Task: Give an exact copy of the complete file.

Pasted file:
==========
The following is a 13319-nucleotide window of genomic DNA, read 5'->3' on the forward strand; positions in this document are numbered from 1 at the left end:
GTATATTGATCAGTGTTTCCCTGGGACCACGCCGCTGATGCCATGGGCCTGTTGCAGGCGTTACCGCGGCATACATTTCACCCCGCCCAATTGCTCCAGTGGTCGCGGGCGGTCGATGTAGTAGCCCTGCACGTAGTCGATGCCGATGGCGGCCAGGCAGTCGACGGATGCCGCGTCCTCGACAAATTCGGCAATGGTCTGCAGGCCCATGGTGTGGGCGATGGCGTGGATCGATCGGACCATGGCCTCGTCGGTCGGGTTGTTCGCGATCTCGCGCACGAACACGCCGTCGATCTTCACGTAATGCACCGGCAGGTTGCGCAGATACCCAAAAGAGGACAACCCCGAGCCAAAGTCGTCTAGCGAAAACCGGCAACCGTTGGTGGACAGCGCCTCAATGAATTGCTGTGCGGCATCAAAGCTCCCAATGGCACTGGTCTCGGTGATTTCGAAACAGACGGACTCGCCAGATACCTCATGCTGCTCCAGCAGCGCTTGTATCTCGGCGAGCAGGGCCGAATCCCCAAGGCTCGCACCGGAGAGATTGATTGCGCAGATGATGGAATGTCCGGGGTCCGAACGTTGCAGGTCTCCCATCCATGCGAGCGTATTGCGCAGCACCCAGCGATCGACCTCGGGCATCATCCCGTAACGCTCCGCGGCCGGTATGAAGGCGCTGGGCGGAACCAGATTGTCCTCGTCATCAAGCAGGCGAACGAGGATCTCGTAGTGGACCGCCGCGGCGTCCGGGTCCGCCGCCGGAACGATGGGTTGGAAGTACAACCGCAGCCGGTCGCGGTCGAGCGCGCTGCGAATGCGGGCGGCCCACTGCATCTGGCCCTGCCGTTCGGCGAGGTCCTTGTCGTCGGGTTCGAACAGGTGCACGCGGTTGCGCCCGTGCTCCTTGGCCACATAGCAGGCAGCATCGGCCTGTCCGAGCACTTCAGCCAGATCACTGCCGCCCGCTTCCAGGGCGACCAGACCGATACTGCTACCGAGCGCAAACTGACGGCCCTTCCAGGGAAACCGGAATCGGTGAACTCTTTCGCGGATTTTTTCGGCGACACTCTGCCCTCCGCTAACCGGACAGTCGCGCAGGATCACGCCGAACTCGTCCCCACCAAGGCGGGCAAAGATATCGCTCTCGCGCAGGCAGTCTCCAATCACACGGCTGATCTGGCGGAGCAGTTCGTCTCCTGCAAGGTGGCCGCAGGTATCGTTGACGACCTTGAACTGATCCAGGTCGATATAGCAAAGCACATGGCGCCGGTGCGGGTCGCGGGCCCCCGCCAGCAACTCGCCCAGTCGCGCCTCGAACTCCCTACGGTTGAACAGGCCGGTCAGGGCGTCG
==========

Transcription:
The following is a 13319-nucleotide window of genomic DNA, read 5'->3' on the forward strand; positions in this document are numbered from 1 at the left end:
GTATATTGATCAGTGTTTCCCTGGGACCACGCCGCTGATGCCATGGGCCTGTTGCAGGCGTTACCGCGGCATACATTTCACCCCGCCCAATTGCTCCAGTGGTCGCGGGCGGTCGATGTAGTAGCCCTGCACGTAGTCGATGCCGATGGCGGCCAGGCAGTCGACGGATGCCGCGTCCTCGACAAATTCGGCAATGGTCTGCAGGCCCATGGTGTGGGCGATGGCGTGGATCGATCGGACCATGGCCTCGTCGGTCGGGTTGTTCGCGATCTCGCGCACGAACACGCCGTCGATCTTCACGTAATGCACCGGCAGGTTGCGCAGATACCCAAAAGAGGACAACCCCGAGCCAAAGTCGTCTAGCGAAAACCGGCAACCGTTGGTGGACAGCGCCTCAATGAATTGCTGTGCGGCATCAAAGCTCCCAATGGCACTGGTCTCGGTGATTTCGAAACAGACGGACTCGCCAGATACCTCATGCTGCTCCAGCAGCGCTTGTATCTCGGCGAGCAGGGCCGAATCCCCAAGGCTCGCACCGGAGAGATTGATTGCGCAGATGATGGAATGTCCGGGGTCCGAACGTTGCAGGTCTCCCATCCATGCGAGCGTATTGCGCAGCACCCAGCGATCGACCTCGGGCATCATCCCGTAACGCTCCGCGGCCGGTATGAAGGCGCTGGGCGGAACCAGATTGTCCTCGTCATCAAGCAGGCGAACGAGGATCTCGTAGTGGACCGCCGCGGCGTCCGGGTCCGCCGCCGGAACGATGGGTTGGAAGTACAACCGCAGCCGGTCGCGGTCGAGCGCGCTGCGAATGCGGGCGGCCCACTGCATCTGGCCCTGCCGTTCGGCGAGGTCCTTGTCGTCGGGTTCGAACAGGTGCACGCGGTTGCGCCCGTGCTCCTTGGCCACATAGCAGGCAGCATCGGCCTGTCCGAGCACTTCAGCCAGATCACTGCCGCCCGCTTCCAGGGCGACCAGACCGATACTGCTACCGAGCGCAAACTGACGGCCCTTCCAGGGAAACCGGAATCGGTGAACTCTTTCGCGGATTTTTTCGGCGACACTCTGCCCTCCGCTAACCGGACAGTCGCGCAGGATCACGCCGAACTCGTCCCCACCAAGGCGGGCAAAGATATCGCTCTCGCGCAGGCAGTCTCCAATCACACGGCTGATCTGGCGGAGCAGTTCGTCTCCTGCAAGGTGGCCGCAGGTATCGTTGACGACCTTGAACTGATCCAGGTCGATATAGCAAAGCACATGGCGCCGGTGCGGGTCGCGGGCCCCCGCCAGCAACTCGCCCAGTCGCGCCTCGAACTCCCTACGGTTGAACAGGCCGGTCAGGGCGTCG